Irene Grishin-Selzer is an Australian artist, based in Melbourne, who works predominantly with ceramics. Her art practice essentially engages with the notion of transience in nature, the shape of time and the sense of place. All of the natural world is seen as being in a state of flux with transformation and regeneration over the passage of time with all its internal rythmns and patterns and this contrasted with a spiritual constant. This spiritual constant is non-religious and includes the immediate, temporal and mystical experiences found within everyday existence.
Her practice takes two separate, but interconnected forms. The first is the clay paintings and clay drawings, the second is object-based pieces.
The clay paintings can be regarded as a form of abstracted cartography - sprawling maps where scale is difficult to fathom, but we encounter pockets of energy, the movement of tides, electromagnetic waves and the build up of deeply encrusted topographical layers. The object based pieces may be thought of as individual points of focus, tiny areas of exploration, sandwiched cross-sections that pierce the surface or enigmatic relics and artefacts that carry the traces of ancient forms of spiritual energy.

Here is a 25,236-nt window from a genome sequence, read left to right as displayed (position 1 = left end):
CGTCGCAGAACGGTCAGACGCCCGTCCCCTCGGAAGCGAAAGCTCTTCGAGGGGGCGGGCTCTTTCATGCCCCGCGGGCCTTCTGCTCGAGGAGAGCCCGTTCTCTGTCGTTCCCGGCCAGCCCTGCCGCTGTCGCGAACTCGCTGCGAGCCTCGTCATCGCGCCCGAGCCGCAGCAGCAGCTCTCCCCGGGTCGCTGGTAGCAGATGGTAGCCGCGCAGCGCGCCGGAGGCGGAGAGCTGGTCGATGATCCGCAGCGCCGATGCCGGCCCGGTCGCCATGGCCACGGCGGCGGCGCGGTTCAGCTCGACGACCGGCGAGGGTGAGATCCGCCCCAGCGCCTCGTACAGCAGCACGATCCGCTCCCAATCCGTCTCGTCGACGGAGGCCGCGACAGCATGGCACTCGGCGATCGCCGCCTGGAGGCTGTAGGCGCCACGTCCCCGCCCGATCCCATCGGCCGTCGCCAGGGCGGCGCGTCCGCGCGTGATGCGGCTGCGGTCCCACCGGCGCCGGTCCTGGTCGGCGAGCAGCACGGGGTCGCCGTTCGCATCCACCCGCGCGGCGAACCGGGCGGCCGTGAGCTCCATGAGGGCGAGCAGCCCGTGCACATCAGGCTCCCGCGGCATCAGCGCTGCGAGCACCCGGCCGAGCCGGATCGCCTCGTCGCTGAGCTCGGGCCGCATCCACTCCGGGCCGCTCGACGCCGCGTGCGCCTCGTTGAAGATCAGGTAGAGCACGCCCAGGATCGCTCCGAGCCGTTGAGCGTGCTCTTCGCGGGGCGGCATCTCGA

Irene Grishin-Selzer mixes her clay with layers of soil, sand and clay loam from her two studio locations in Boon Wurrung (Southern Victorian) and Waywurru (North Eastern Victorian) country. Combining the dirt with clay, pigments, oxides and glazes is a tangible way to help define the shape of time and a sense of place. The build-up of textures enables a secret script of mark making that fuses together when fired to make ceramic paintings as thin as paper but strong as stone. Her work is a literal and powerful reminder of the interconnectedness of nature where all things both animate and inanimate, past and present are intrinsically linked.